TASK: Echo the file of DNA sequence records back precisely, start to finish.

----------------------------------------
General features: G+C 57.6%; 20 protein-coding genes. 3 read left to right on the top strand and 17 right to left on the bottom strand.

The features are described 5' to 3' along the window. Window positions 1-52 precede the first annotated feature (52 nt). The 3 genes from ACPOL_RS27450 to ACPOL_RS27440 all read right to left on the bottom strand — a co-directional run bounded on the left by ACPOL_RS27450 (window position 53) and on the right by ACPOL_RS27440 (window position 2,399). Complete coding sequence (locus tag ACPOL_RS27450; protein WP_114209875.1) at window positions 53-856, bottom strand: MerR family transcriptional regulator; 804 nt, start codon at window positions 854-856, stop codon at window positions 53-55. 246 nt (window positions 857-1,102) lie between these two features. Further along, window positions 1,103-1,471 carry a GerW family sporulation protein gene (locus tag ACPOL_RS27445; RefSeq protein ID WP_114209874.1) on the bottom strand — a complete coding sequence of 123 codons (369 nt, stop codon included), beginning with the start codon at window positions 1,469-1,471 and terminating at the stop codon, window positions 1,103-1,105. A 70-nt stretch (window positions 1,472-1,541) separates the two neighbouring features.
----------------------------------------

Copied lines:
General features: G+C 57.6%; 20 protein-coding genes. 3 read left to right on the top strand and 17 right to left on the bottom strand.

The features are described 5' to 3' along the window. Window positions 1-52 precede the first annotated feature (52 nt). The 3 genes from ACPOL_RS27450 to ACPOL_RS27440 all read right to left on the bottom strand — a co-directional run bounded on the left by ACPOL_RS27450 (window position 53) and on the right by ACPOL_RS27440 (window position 2,399). Complete coding sequence (locus tag ACPOL_RS27450; protein WP_114209875.1) at window positions 53-856, bottom strand: MerR family transcriptional regulator; 804 nt, start codon at window positions 854-856, stop codon at window positions 53-55. 246 nt (window positions 857-1,102) lie between these two features. Further along, window positions 1,103-1,471 carry a GerW family sporulation protein gene (locus tag ACPOL_RS27445; RefSeq protein ID WP_114209874.1) on the bottom strand — a complete coding sequence of 123 codons (369 nt, stop codon included), beginning with the start codon at window positions 1,469-1,471 and terminating at the stop codon, window positions 1,103-1,105. A 70-nt stretch (window positions 1,472-1,541) separates the two neighbouring features.